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Posted 27 Sep 2008

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# Vernam encryption/decryption of files

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Class for encrypting/decrypting files using a Vernam chipher.

## Introduction

In this article, I'll show how to do a simple but robust encryption/decryption, with the algorithm of Gilbert Sandford, Vernam. This kind of encryption is truly unbreakable as long the key is maintained a secret.

## Background

Vernam cipher is a stream cipher where the original or plain data is XORed with a random (actually pseudorandom) stream of data of the same length to generate the encrypted data. When the stream of data used as key is truly random and used only once, it is called a one-time pad. A widely used implementation of the Vernam cipher is RC4.

The Vernam cipher with one-time pads is the only known encryption procedure where, in theory, information is secure and can't be deciphered, if the key is randomly and only once used for encryption . For decrypting, only the secret key and the encrypted data is used.

Other encryption methods (such as AES) achieve their security with the immense burden of calculating theoretically conceivable decoding, which is practically not feasible. In other words, a potential attacker lacks the necessary resources (computing capacity or time) to perform his attack successfully. The security of one-time pad, on the other hand, is based on the unique use of the key and sufficient randomness of the used key. Even with increasing computing power, it can't be broken.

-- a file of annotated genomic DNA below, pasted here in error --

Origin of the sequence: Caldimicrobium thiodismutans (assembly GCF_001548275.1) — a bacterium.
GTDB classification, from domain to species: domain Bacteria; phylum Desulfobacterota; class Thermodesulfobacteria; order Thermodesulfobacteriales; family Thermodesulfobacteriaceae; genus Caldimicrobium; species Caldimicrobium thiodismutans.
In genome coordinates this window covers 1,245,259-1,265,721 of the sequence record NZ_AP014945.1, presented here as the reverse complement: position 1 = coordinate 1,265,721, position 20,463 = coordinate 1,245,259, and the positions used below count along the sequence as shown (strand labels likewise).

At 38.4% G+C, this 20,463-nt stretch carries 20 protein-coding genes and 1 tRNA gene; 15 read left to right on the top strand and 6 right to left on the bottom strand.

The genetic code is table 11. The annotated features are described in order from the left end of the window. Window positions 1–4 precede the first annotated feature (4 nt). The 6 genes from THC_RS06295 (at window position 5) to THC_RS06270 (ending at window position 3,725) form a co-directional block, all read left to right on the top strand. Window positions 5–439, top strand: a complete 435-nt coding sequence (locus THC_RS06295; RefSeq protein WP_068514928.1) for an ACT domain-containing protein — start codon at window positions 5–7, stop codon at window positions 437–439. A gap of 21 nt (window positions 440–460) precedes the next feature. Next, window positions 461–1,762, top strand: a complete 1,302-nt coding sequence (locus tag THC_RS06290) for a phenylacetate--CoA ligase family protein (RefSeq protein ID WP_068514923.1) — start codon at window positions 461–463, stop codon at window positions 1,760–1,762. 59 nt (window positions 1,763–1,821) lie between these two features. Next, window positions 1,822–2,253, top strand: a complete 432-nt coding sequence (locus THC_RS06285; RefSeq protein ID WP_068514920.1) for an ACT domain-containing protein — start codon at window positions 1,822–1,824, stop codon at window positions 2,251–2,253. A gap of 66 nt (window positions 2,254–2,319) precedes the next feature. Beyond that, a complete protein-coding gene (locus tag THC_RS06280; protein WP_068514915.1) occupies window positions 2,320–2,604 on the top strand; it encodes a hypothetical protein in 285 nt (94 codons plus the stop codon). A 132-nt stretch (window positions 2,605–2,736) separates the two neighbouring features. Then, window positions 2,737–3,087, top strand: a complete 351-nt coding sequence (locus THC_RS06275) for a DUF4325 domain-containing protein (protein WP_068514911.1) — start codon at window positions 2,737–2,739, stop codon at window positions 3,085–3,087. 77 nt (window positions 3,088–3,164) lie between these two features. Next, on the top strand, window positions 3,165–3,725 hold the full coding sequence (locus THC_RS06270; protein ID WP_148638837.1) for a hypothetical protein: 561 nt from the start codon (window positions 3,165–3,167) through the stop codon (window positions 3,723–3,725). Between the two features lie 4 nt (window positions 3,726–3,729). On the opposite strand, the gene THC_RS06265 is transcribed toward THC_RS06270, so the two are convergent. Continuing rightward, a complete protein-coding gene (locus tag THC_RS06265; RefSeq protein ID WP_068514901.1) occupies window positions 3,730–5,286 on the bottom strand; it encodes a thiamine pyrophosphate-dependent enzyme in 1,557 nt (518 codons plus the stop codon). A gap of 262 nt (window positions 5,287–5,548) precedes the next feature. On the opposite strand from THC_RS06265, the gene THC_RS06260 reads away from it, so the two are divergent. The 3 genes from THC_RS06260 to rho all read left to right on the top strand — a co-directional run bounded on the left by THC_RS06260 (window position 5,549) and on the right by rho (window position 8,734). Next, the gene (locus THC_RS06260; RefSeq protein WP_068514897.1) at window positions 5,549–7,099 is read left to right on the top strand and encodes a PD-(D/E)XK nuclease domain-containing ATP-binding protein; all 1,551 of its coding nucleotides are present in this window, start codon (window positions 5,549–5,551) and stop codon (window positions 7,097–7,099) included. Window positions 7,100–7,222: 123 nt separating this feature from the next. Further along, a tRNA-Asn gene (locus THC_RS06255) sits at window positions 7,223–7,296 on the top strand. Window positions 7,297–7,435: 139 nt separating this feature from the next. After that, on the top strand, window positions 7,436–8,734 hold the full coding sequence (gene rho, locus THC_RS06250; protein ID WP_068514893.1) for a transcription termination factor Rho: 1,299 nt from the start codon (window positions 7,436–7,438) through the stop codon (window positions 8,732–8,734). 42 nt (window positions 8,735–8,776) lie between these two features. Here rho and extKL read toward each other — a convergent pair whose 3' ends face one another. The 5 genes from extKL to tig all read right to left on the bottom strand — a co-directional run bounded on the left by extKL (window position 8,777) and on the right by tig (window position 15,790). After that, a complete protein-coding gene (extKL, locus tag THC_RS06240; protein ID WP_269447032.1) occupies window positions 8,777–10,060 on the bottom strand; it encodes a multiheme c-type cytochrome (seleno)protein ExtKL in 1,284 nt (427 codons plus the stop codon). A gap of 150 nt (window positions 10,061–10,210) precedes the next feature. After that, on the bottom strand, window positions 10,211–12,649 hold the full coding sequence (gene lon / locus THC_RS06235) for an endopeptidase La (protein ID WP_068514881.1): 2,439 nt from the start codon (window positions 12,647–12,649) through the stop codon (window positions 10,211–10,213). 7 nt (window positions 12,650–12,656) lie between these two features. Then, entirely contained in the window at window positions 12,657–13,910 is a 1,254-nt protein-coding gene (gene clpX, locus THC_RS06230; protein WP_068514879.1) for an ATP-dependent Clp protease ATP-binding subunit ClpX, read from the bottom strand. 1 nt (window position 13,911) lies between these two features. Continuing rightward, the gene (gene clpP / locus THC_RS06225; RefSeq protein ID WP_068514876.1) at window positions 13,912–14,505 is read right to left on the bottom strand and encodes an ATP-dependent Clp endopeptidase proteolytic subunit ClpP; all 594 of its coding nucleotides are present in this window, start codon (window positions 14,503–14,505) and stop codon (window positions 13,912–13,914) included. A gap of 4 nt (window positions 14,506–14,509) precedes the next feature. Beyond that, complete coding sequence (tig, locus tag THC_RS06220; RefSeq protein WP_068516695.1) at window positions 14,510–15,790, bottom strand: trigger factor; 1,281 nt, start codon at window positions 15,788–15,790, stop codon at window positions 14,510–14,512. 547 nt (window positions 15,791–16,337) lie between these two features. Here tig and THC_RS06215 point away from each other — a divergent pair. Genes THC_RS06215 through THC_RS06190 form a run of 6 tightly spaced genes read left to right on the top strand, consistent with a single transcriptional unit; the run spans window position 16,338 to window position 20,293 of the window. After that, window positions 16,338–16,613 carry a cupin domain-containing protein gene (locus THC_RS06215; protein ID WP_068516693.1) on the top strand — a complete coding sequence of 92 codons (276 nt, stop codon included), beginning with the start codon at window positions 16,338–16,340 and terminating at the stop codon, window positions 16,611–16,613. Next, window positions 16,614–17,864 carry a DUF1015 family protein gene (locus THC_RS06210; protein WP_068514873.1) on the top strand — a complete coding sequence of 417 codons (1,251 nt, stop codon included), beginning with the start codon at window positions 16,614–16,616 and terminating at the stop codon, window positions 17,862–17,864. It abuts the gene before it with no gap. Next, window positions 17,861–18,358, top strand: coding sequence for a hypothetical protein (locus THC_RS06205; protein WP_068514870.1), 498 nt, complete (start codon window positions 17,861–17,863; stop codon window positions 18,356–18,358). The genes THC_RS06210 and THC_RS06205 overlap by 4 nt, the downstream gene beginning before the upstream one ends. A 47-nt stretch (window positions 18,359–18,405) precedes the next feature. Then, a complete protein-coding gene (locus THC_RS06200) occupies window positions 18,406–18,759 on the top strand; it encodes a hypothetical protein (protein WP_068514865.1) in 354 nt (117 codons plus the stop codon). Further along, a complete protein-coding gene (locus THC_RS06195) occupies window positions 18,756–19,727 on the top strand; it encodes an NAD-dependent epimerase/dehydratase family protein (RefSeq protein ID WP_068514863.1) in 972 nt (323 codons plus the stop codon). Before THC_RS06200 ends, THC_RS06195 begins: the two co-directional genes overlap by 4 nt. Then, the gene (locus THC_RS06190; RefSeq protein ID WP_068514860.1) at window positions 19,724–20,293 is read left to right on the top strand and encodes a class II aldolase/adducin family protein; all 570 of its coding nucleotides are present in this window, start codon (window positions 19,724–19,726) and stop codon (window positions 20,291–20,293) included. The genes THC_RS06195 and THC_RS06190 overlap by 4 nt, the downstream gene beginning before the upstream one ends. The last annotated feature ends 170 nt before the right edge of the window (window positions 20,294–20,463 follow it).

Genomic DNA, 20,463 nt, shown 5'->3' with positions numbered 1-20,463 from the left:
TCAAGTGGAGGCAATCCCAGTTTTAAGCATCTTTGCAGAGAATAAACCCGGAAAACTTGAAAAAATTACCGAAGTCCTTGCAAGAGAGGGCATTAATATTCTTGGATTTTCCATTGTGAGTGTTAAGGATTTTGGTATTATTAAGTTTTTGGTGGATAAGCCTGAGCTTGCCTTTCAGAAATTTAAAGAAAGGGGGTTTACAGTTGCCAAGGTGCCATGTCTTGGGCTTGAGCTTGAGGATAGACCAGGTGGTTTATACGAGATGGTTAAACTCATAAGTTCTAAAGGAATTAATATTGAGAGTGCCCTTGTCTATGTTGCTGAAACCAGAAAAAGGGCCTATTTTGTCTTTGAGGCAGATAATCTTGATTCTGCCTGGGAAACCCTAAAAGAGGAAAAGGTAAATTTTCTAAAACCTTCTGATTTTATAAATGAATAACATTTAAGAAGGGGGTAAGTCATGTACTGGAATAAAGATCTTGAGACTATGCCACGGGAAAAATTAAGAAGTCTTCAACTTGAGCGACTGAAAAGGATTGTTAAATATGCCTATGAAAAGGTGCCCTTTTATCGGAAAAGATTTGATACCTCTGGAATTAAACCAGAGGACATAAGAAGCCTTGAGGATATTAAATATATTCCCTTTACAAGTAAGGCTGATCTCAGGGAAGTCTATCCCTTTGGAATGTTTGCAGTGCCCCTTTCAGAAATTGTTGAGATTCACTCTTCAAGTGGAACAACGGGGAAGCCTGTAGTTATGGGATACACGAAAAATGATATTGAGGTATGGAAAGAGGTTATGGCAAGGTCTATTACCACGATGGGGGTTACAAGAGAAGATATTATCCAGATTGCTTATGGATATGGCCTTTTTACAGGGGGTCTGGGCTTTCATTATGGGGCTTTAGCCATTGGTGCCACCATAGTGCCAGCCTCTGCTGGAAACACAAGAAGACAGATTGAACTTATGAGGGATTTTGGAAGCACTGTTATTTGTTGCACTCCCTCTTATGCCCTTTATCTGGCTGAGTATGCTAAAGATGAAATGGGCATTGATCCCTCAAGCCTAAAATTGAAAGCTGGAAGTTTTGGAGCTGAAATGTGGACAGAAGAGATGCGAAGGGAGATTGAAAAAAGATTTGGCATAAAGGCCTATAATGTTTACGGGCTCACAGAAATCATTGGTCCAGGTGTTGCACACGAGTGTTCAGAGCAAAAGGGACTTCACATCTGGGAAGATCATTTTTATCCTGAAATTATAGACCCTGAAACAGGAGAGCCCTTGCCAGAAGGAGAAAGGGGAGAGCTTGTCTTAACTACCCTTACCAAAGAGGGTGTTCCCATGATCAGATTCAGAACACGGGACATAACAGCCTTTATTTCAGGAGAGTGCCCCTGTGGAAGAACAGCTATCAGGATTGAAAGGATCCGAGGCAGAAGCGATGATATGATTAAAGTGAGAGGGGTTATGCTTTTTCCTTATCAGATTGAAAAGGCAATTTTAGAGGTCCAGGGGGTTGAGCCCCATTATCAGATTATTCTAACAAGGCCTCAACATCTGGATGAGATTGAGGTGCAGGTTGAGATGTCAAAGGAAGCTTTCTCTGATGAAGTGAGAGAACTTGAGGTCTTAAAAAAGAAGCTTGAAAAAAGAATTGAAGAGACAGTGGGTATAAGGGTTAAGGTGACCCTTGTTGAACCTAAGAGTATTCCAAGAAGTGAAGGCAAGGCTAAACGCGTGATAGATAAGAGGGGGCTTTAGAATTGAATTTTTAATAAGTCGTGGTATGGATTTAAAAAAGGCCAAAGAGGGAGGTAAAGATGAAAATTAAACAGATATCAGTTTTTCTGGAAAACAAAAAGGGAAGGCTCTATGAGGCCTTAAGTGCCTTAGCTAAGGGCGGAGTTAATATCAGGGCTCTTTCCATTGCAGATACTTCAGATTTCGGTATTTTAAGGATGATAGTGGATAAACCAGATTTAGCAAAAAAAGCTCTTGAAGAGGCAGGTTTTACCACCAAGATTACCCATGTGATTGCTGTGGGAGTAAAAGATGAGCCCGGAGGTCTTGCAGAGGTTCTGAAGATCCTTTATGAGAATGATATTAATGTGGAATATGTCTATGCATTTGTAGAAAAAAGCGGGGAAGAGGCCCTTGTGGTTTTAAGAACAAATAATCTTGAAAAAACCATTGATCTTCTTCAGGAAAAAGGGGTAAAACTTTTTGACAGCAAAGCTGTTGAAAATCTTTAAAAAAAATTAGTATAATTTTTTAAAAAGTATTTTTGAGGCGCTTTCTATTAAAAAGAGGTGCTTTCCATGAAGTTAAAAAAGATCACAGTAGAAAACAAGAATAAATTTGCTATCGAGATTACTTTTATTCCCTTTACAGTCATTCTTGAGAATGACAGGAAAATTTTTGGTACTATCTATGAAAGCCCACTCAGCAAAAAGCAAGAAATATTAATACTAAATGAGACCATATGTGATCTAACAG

Due to the fact that encryption is done by XOR, the algorithm is pretty fast. For decrypting data, the same algorithm can be used - it's symmetric.

The Vernam cipher requires a key with the same length as the original data. For example, the encryption of a hard disk requires a second hard disk (with at lest the same size) to store the key.

Another disadvantage of one-time pads is that the data of the key has to be, ideally, completely randomly chosen. Most computers are not able to generate really random keys.

## How the algorithm works

First, the bytes of the input file are read:

C#
```byte[] originalBytes;
using (FileStream fs = new FileStream(originalFile, FileMode.Open))
{
originalBytes = new byte[fs.Length];
}```

Then, the one-time pad - the key - is created. This is done by generating random bytes that are of the same length as the original (plain) bytes. The key bytes get written to the specified file.

C#
```byte[] keyBytes = new byte[originalBytes.Length];
Random random = new Random();
random.NextBytes(keyBytes);

// Write the key to the file:
using (FileStream fs = new FileStream(keyFile, FileMode.Create))
{
fs.Write(keyBytes, 0, keyBytes.Length);
}```

The encryption - for decryption the same algorithm is used - is straightforward, by using XOR.

C#
```private void DoVernam(byte[] inBytes, byte[] keyBytes, ref byte[] outBytes)
{
// Check arguments:
if ((inBytes.Length != keyBytes.Length) ||
(keyBytes.Length != outBytes.Length))